Construction of the Large multi-Institutional Scintillator Array

Faculty Mentor(s)

Dr. Paul DeYoung, Hope College
Dr. Graham Peaslee, Hope College

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This material is based upon work supported by the National Science Foundation under grant No. PHY0922794.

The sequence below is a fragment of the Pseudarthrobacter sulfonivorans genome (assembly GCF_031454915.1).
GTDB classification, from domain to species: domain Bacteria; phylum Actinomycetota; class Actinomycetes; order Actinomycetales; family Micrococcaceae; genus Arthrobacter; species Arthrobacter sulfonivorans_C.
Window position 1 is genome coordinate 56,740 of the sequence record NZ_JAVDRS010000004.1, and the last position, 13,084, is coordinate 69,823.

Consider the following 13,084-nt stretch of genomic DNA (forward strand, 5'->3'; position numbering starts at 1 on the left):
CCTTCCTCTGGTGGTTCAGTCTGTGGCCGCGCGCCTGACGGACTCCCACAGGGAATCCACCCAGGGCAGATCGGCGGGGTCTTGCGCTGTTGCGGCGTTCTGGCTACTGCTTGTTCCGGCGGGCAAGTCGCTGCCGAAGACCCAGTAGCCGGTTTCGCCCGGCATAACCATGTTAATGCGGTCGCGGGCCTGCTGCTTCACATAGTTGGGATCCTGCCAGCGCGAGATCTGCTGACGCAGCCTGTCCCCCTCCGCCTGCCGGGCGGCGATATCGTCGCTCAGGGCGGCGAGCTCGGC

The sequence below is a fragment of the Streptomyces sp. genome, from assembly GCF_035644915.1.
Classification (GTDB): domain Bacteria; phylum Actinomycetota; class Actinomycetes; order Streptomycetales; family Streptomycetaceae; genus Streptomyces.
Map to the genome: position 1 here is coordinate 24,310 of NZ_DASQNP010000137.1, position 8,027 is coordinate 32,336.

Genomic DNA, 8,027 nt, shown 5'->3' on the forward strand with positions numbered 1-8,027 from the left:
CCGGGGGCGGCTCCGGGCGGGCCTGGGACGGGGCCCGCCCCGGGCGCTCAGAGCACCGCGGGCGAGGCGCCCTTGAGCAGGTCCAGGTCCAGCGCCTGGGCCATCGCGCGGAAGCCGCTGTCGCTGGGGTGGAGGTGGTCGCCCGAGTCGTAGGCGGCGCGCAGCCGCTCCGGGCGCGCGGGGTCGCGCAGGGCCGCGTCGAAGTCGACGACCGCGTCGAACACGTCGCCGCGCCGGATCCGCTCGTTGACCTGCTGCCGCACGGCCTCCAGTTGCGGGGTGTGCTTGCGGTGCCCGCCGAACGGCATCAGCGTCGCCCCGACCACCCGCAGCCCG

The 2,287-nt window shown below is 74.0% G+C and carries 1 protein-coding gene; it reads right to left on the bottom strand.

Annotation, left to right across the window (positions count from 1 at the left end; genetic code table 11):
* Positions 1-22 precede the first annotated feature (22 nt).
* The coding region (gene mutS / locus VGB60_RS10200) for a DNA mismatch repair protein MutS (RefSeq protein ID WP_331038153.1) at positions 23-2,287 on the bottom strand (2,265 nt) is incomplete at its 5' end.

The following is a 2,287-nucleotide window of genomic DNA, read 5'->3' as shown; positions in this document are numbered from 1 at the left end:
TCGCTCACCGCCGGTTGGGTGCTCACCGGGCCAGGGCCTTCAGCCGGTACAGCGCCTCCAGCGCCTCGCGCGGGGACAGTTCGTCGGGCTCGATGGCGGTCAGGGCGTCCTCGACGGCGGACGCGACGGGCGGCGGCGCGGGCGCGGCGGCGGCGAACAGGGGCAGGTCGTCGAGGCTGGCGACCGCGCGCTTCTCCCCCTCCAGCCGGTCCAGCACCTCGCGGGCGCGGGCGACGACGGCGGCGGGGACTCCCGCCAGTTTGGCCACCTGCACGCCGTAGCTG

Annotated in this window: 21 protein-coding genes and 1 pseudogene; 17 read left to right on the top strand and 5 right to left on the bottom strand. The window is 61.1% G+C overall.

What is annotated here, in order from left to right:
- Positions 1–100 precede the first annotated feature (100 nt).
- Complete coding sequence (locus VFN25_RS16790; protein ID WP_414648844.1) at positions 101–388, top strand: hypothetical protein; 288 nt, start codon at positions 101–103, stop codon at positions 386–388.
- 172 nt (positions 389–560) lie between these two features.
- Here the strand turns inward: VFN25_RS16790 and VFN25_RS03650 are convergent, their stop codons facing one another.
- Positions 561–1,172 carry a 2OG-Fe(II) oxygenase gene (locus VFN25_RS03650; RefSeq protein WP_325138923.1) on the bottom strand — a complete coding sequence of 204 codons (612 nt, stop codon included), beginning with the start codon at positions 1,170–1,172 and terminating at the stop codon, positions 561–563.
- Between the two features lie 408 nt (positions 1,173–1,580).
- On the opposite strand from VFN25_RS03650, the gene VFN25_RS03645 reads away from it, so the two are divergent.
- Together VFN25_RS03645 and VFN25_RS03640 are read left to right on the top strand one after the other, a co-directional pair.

The Large multi-Institutional Scintillator Array (LISA) was constructed in the Summer of 2010. LISA will be used to detect neutrons in the range of 0-100 MeV at the National Superconducting Cyclotron Laboratory (NSCL) in combination with the Modular Neutron Array (MoNA) and Sweeper dipole superconducting magnet. With only MoNA, there is low detection efficiency when decay energy is greater than 1.5 MeV and one of the improvements that LISA will grant is more efficient detection of neutrons from decays of greater energies, allowing new physics to be explored. LISA modules consist of a photomultiplier tube (PMT) and voltage divider assembly to both ends of 2 meter organic plastic scintillator acrylic bars. Nine different institutions each constructed sixteen bars, resulting in a total of 144 bars that together make up LISA. Undergraduates at each of these institutions will be conducting small scale experiments with their bars before shipping them to the NSCL in January.

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